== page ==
How do first year students learn to navigate college? We often assume that students arrive on campus with the skills, knowledge and dispositions firmly in place to help them succeed academically as well as socially and emotionally. When we discover that this is not the case, what are some of the ways in which we help prepare them for successful experiences at American University? The information in this Takeaway was influenced by input from AU faculty who participated in CTRL Noontime Conversations along with a series of articles that are referenced at the end of the section.
Developmentally, 18-year-olds are not yet adults.
Eighteen-year olds are two months out of high school and are not yet adults. Developmentally, they are figuring out their identity: who they are, where they fit in and what they want to study and explore.
Cognitively, they are capable of abstract reasoning but may have limited experience in critical thinking and problem solving and need practice to develop and refine these skills. In high school they may have focused more on the memorization of details and facts with less attention paid to understanding concepts, themes and approaches to learning. First year students also come with varying levels of study skills and abilities to ask questions for clarification. They might worry about appearing unintelligent to both their peers and to faculty and may be primarily concerned with “what will be on the test?” and “how can I get an A?”
Socially and emotionally, most 18-year-olds are on their own for the first time. Many have traveled, attended overnight camps or participated in semester abroad high school programs, but the majority are faced with many decisions that are new to them. They are adjusting to dorm life with one or more roommates; they need to plan their coursework and balance it with social activities. Many work 10 or more hours per week to help with their college expenses and are tasked with considering internships during their first year at AU. Financial concerns may impact their decisions to purchase course textbooks and materials and limit their ability to take advantage of school and community activities. Those with excellent executive functioning skills manage better than those who struggle with planning, organizing and persistence.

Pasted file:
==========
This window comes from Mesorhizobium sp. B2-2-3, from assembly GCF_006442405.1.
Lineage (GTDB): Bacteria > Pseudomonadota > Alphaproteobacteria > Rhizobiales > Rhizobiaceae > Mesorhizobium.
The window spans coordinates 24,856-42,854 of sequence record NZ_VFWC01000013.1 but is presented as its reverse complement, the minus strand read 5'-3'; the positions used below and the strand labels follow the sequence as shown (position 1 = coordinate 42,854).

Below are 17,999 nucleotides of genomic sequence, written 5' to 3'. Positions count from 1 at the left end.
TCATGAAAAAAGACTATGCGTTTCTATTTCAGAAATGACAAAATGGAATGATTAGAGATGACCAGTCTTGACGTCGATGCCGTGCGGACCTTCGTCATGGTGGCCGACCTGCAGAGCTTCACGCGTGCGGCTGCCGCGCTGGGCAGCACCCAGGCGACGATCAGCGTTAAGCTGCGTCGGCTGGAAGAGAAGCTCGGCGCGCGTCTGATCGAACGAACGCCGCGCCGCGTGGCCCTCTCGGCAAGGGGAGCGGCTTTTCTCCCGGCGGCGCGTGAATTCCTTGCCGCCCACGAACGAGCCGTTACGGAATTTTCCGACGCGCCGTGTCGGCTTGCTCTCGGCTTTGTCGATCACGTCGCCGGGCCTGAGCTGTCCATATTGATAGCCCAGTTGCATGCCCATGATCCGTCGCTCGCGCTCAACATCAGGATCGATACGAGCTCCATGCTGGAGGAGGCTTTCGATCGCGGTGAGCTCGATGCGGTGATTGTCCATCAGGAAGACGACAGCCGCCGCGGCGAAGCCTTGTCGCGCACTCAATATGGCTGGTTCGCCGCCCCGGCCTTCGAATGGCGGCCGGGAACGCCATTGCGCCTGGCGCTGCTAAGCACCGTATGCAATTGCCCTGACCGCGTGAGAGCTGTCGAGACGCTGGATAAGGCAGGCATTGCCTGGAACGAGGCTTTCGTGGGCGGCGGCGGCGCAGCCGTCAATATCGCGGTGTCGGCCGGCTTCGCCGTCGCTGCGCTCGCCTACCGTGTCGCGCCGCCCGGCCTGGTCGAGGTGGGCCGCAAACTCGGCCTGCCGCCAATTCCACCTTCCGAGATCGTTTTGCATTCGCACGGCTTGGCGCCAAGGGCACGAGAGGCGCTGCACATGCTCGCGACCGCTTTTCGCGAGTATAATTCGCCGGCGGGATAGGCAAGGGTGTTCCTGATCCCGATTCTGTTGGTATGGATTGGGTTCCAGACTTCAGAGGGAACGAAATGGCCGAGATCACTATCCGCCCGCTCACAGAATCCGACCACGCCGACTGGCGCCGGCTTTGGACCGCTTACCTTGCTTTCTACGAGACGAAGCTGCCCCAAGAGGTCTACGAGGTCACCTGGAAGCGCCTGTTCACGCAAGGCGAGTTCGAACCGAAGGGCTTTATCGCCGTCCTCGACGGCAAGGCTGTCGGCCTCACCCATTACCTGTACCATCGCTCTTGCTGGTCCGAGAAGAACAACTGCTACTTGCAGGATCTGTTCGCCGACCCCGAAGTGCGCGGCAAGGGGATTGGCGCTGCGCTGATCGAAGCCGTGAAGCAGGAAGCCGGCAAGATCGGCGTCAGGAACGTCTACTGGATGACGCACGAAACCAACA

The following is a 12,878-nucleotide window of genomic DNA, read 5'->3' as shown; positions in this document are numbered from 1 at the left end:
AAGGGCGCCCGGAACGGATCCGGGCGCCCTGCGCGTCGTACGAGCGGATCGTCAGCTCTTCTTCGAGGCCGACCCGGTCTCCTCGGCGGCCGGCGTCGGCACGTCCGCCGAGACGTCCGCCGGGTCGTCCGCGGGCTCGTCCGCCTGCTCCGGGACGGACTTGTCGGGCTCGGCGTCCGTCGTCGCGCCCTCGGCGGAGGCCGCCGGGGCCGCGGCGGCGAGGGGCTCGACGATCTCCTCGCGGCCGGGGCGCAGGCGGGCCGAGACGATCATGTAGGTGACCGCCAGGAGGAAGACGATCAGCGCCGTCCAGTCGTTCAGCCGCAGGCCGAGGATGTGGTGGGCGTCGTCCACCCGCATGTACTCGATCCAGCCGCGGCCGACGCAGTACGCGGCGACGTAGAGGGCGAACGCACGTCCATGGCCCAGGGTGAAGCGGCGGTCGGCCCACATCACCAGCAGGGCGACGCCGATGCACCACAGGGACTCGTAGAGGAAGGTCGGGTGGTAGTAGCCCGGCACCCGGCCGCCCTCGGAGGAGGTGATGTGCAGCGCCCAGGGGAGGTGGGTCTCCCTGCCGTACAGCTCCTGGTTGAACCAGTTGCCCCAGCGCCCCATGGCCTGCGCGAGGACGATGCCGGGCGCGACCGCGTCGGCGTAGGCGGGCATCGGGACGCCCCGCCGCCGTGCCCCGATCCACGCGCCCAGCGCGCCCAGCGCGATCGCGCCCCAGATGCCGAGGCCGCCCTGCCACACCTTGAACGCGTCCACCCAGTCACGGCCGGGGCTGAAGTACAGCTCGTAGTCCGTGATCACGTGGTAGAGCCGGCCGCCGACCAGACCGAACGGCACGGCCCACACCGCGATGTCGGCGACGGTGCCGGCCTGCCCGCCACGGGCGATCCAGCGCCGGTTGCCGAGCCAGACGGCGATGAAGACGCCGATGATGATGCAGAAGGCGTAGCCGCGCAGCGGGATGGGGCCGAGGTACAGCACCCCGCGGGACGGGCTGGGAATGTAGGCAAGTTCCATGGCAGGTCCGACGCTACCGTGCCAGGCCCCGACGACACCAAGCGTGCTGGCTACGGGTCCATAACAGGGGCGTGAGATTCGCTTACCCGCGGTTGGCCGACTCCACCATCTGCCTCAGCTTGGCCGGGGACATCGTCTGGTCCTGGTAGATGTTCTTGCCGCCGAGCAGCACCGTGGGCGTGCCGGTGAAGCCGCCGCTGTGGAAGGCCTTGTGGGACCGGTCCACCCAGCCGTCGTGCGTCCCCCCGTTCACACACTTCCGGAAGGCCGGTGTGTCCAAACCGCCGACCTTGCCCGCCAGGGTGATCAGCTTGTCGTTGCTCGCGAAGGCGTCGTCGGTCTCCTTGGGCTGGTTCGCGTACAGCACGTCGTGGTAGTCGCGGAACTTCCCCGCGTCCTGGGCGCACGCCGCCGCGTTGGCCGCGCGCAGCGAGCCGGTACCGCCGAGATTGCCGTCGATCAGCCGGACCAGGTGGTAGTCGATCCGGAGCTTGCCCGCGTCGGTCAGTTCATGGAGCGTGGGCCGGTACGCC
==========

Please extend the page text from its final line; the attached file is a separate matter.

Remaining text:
As first year students navigate college life, their 18-year-old brains are still developing. The balance between the ‘thinking’ part of the brain, the pre-frontal cortex and the ‘feeling’ side of the brain, the amygdala, is skewed toward the amygdala and this impacts decision making.
What does this mean for faculty? We are faced with a ‘whole student’ with needs that span all developmental areas. Some of the examples and suggestions below are ways to help students navigate their first year of college while developing the skills they need to be successful on their own.
Students may not understand their relationship with faculty.
First year students understand the role of high school counselors and principals, but unless they have a family member or close family friend who works in higher education, they are unlikely to have a clear sense of the relationship between students and faculty. Setting clear expectations at the start of the semester and including them in course syllabi can help students to create meaningful and appropriate relationships with you. For example: how to ask for help when needed and how to demonstrate their engagement with course content. To help them understand the relationship, consider including the following on your course syllabi: